Writing crime fiction – The characters, the audience and knowing who did it

We asked Writing Crime Fiction tutors R.W.R. McDonald and Katherine Kovacic how they got into crime fiction in the first place.

FWA: How did you get started writing crime fiction? Were there particular aspects of the genre that attracted you or a combination of factors that drew you into the field?

Rob: I had a trio of amateur detectives taking up space in my head for close to a decade by the time I came to Faber Writing Academy and met Katherine. After writing for myself for years, and doing some short writing courses and screen writing courses I wanted to write a mystery novel. Faber gave me the guiderails and tools to do that.

What draws me to crime fiction genre is the scope and umbrella to tell all kinds of stories, to layer them with social issues, historical issues, and to pursue themes such as truth and justice. Plus I always want to know who the murderer is.

Katherine: I had a crime story buzzing in the back of my brain, demanding to be written. While I’d done quite a lot of academic and non-fiction writing, I wasn’t confident launching into crime fiction and so enrolled in Faber Writing Academy’s Writing A Novel course. It was where Rob and I met!

That original story drew me into the genre, but complex characters, twisty plots and the push to keep readers turning pages long into the night means I’m hooked on writing crime.

FWA: What do you find the most challenging aspect/s of writing crime fiction and how do you tackle them in the course?

Katherine: The challenge is different for every writer. Some are brilliant at creating complex characters, for others their strength is plotting, pace or some other aspect of the craft. Research is often an area that’s overlooked, but it’s so crucial to get those little details right.

In the course, we discuss these and other challenges, break them down, and push students to face them through in-class writing exercises and homework (just a little!) and we also provide some suggested reading every now and then.

Rob: 100% with what Katherine has said. In crime fiction you have such a cast of characters, each subset with various stereotypes and tropes that you need to give something fresh to. Above all you have some of the savviest readers that you need to engage, delight and enthral.

FWA: You offer constructive feedback on student’s individual work, and we know from feedback that students particularly value that. How does that work in class?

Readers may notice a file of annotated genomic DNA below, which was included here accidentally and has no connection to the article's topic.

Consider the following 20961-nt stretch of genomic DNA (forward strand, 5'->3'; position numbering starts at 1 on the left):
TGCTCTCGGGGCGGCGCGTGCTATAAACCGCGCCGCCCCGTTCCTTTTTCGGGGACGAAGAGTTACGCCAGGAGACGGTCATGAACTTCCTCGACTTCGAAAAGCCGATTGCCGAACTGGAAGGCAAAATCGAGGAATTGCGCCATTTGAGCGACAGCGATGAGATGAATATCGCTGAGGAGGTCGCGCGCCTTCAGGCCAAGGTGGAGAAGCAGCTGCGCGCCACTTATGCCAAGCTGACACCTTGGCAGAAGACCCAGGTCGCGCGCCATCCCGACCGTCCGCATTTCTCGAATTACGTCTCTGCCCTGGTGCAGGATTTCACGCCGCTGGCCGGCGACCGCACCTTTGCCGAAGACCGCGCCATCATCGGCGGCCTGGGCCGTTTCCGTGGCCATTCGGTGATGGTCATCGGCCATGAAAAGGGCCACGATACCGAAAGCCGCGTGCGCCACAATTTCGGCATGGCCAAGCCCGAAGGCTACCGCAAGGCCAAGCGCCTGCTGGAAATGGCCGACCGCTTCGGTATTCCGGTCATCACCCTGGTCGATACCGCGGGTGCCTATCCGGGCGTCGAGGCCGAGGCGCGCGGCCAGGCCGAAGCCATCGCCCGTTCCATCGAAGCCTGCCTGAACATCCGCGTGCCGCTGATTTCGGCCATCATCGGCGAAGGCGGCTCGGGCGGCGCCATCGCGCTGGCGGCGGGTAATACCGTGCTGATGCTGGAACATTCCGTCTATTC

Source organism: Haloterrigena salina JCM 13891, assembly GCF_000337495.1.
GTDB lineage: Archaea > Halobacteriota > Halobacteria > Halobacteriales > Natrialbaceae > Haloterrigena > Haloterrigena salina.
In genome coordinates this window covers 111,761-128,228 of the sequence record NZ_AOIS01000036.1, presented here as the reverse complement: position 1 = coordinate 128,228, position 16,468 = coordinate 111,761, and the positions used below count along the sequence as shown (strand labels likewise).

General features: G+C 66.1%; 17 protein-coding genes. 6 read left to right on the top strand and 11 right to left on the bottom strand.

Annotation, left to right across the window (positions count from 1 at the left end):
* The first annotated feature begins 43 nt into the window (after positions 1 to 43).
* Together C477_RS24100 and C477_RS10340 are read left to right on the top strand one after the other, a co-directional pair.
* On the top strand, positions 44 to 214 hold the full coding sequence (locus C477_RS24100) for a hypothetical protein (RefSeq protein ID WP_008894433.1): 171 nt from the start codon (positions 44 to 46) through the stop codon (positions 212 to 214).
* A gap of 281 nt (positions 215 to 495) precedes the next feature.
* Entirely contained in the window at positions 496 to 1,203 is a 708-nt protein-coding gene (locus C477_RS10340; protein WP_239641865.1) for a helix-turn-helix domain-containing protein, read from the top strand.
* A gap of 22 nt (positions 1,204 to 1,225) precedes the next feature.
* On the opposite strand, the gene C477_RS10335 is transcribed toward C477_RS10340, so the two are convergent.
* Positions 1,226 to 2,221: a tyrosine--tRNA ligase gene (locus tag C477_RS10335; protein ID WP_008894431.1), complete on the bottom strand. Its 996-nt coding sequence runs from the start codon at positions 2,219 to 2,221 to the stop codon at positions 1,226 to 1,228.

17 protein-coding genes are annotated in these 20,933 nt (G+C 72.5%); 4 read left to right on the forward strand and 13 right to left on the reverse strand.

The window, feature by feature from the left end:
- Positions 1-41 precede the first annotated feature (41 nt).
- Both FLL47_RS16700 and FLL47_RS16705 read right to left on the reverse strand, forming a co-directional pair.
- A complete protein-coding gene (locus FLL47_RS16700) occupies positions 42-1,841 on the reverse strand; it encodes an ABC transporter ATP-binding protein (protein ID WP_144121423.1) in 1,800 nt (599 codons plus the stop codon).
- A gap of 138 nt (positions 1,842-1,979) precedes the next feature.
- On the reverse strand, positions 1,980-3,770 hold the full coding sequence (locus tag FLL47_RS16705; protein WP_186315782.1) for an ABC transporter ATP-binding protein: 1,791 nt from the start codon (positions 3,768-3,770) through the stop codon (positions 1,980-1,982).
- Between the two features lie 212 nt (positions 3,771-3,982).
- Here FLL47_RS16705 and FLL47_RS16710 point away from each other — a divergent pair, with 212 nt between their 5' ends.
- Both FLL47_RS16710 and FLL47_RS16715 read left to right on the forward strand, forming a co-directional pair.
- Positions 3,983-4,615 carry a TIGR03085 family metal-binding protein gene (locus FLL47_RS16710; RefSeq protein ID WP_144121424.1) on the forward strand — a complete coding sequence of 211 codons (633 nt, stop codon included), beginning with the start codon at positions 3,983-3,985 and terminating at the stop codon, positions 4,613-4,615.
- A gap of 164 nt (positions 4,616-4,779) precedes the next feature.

Katherine: In class, we begin each session by checking in with everyone about their progress during the previous week. Students can share as much or as little of that as they like (we all know that sometimes life gets in the way of writing)! Often this is quite general, but if anyone has hit a problem or has a new idea or just a question, this is a great opportunity to run it past the group for advice and brainstorming.

Then, at the end of the entire course, students are invited to submit a section of their work in progress directly to us (tutors only) for more specific, detailed feedback. Both of us read each piece and provide individual feedback, so students get two perspectives!

Rob: During the course it is great to hear from the students each week how their stories are progressing and to witness their break throughs during writing exercises is a real privilege. By the end of the course, as Katherine says, getting to read their work after hearing about it is fantastic and we have that additional background knowledge about their story and characters.

FWA: You have an impressive line up of guest authors. Tell us a little about how they contribute to the program.

Katherine: Each of our guest presenters brings something different to class. We initially get them to speak a bit first about their style of crime writing (for example, police procedural, historical crime) and their writing process. Then we throw it open to questions! This is such an incredible chance to learn from some powerhouse crime writers and students can ask anything. It can be about plotting, something to do with their own WIP, path to publication, research… anything to do with crime writing or writing in general. 

Rob: They are all so incredibly generous with their time and knowledge, it is such a great opportunity!

FWA: Name one recent crime fiction work that you’d like everyone to read and tell us why.

Katherine: So many to choose from, but I have to nominate Harlem Shuffle by Colson Whitehead. It’s cleverly plotted crime, but it’s also a family saga. The prose is beautiful and the evocation of Harlem in the 1960s makes this an absolute must read.

Rob: Seven Sisters by Katherine Kovacic, fast paced, with a cast of engaging characters you root for, and a story that makes you question your own morals – excellent read.

Writing Crime Fiction
with R.W.R. McDonald and Katherine Kovacic
Guests: Chris Hammer, Malla Nunn and Craig Sisterson
19 July – 13 September 2023